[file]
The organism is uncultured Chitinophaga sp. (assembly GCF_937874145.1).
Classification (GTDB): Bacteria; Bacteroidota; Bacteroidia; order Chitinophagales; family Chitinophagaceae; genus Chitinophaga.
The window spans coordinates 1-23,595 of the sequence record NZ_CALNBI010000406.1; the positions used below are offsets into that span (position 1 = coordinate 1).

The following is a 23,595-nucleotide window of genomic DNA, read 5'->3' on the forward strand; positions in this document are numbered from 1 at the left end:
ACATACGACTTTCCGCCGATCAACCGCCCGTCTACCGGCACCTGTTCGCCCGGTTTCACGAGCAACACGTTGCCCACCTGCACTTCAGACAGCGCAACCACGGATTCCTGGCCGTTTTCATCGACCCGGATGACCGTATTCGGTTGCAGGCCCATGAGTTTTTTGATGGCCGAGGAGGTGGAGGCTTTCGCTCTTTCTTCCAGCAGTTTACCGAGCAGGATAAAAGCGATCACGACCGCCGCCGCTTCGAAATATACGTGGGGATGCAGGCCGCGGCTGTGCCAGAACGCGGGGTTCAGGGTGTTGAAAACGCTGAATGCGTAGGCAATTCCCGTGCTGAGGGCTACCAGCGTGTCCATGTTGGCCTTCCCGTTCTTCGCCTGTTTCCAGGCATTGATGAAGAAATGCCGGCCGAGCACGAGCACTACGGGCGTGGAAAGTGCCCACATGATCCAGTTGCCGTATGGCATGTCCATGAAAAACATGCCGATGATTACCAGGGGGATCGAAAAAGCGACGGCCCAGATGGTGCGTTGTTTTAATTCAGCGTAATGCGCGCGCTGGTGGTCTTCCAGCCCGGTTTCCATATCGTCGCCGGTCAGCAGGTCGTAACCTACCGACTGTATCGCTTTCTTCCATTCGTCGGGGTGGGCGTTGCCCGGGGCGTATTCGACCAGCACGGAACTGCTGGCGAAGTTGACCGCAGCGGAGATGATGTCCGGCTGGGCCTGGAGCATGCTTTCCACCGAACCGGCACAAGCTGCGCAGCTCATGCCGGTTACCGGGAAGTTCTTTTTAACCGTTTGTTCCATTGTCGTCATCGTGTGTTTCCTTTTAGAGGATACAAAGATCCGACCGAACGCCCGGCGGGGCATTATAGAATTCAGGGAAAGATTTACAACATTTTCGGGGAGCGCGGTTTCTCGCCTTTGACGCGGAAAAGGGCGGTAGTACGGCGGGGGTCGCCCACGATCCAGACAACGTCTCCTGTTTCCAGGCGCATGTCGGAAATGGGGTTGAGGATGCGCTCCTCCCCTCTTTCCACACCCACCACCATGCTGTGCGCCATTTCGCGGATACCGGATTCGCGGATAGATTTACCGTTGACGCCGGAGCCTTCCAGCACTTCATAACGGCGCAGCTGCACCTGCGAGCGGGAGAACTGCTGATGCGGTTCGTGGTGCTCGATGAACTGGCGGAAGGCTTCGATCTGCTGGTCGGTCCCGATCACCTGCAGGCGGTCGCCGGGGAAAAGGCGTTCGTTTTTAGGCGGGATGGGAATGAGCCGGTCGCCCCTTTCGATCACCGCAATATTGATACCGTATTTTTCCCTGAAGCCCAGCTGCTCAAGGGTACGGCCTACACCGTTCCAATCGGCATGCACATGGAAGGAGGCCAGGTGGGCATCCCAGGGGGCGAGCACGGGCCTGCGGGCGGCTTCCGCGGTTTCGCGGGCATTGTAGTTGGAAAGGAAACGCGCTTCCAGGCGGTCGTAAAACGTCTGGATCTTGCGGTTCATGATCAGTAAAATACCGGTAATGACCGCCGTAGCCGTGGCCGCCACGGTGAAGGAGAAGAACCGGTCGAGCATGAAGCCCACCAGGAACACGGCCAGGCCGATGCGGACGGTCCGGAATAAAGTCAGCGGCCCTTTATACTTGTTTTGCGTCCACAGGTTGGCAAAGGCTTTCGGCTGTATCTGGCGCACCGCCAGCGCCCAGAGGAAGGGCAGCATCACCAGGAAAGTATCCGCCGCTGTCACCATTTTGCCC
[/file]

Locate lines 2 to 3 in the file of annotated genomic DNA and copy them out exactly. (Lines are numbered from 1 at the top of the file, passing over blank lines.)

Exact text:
Classification (GTDB): Bacteria; Bacteroidota; Bacteroidia; order Chitinophagales; family Chitinophagaceae; genus Chitinophaga.
The window spans coordinates 1-23,595 of the sequence record NZ_CALNBI010000406.1; the positions used below are offsets into that span (position 1 = coordinate 1).